Although not defined in international law, the “use of force” under Article 2(4) clearly includes armed force[11] –relevant to jus ad bellum – and excludes political or economic coercion.[12] The major difference between armed force and political or economic coercion is the former’s physically destructive capabilities. Given that traditional force is instrument-based and causes physical destruction, fatality, or injury, it is conceivable that a cyber attack causing such damage will be considered a use of force under Article 2(4).[13] The 2010 Stuxnet virus may be the clearest example of a cyber attack qualifying as a use of force.[14] The virus, which targeted Iran’s Natanz nuclear facility, caused Iran to replace 1,000 of the 9,000 IR-1 centrifuges at the facility.[15]

Where the attack causes no physical damage, the classification of an operation as a use of force is the subject of debate between expansionist and restrictive approaches. The expansionist approach holds that the destructive outcome does not have to cause physical destruction of property.[16] Hence, a cyber operation that interfered with the functioning of a computer system such that it was considered to be “broken” would constitute armed force. In this light, the Denial of Service attacks against Georgian websites in 2008 during the Russo-Georgian War – designed to shut down computer networks by overwhelming them with useless traffic[17] – would qualify. Although the attacks caused no physical damage, they caused massive disruption.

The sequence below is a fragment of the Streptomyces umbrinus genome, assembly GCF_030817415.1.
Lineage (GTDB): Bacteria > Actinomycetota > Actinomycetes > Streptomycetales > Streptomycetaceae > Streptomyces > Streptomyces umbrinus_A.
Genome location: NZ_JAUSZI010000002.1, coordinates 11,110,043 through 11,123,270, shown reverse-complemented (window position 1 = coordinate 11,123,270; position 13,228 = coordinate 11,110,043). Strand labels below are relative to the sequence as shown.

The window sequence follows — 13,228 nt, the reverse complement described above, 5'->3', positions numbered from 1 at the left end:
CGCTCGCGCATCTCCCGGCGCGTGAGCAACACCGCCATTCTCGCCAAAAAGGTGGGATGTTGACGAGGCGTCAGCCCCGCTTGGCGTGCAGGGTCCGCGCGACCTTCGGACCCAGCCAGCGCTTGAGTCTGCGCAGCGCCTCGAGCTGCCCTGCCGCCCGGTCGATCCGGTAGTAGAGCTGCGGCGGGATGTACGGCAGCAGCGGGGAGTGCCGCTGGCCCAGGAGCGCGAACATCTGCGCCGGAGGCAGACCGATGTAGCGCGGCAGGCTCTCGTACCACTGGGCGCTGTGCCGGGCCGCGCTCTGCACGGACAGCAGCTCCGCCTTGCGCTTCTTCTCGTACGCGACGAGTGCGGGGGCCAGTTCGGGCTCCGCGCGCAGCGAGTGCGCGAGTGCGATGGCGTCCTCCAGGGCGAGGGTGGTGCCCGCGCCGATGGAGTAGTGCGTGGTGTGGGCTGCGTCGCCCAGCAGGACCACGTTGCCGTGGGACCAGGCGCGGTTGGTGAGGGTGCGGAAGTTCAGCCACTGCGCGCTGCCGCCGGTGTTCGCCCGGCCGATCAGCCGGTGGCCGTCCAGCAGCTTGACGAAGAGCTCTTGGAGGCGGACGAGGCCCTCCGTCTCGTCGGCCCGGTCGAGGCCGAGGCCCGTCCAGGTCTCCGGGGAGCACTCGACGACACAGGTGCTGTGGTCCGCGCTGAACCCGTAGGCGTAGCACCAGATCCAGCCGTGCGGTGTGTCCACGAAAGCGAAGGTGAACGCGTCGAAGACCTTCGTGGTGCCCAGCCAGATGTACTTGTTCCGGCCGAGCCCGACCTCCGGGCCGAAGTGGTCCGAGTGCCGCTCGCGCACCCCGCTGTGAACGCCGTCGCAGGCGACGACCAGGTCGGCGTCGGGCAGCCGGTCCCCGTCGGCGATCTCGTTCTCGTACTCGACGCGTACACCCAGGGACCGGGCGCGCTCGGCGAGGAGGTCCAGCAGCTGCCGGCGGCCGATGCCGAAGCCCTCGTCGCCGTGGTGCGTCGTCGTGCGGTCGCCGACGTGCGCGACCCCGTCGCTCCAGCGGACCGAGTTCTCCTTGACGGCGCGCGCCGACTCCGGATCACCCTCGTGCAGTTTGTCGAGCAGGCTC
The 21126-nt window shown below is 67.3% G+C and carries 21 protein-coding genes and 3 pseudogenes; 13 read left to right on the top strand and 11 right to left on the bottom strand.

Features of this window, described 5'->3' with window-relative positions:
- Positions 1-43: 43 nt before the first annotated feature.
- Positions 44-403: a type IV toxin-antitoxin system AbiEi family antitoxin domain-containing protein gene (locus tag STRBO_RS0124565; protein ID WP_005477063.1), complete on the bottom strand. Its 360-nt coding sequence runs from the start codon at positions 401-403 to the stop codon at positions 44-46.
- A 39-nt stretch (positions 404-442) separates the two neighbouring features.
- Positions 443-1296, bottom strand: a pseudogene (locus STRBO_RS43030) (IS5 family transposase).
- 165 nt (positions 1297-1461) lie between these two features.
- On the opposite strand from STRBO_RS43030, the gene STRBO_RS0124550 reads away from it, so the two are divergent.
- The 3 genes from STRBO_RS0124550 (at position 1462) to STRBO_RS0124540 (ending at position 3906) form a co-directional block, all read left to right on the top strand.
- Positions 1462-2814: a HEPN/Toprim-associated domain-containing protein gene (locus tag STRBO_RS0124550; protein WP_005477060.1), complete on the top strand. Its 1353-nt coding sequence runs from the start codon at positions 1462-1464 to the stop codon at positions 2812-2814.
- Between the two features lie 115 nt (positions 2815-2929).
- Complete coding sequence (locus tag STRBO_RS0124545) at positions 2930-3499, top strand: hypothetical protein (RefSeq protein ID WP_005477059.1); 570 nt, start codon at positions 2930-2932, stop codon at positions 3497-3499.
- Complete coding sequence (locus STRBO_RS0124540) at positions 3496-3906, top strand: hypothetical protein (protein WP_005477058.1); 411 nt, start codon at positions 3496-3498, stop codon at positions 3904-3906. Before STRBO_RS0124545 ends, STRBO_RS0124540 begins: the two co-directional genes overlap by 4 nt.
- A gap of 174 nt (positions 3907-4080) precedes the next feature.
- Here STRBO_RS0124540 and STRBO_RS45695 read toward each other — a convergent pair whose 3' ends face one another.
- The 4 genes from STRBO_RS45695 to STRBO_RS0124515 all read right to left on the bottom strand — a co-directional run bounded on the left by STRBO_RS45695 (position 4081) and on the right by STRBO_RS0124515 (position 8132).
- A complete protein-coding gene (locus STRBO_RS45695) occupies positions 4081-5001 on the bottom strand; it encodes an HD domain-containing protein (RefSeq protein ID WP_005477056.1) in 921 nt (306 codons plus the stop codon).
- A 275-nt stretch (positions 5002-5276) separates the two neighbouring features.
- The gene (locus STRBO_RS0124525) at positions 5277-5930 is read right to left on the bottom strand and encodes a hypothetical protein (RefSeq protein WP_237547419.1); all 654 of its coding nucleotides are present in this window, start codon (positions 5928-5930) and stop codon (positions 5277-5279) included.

The restrictive approach would suggest that the Denial of Service attacks more closely resemble political or economic coercion in the respect that physical destruction is lacking and thus are outside the ambit of Article 2(4). Proponents of the approach interpret Article 2(4) literally and contend that anything other than traditional armed force must be excluded[18] and tolerated as “peaceful alternatives to a full blown war.”[19] Hence, cyber attacks do not constitute a use of force, notwithstanding their detrimental impact and substantial threat to international security.[20]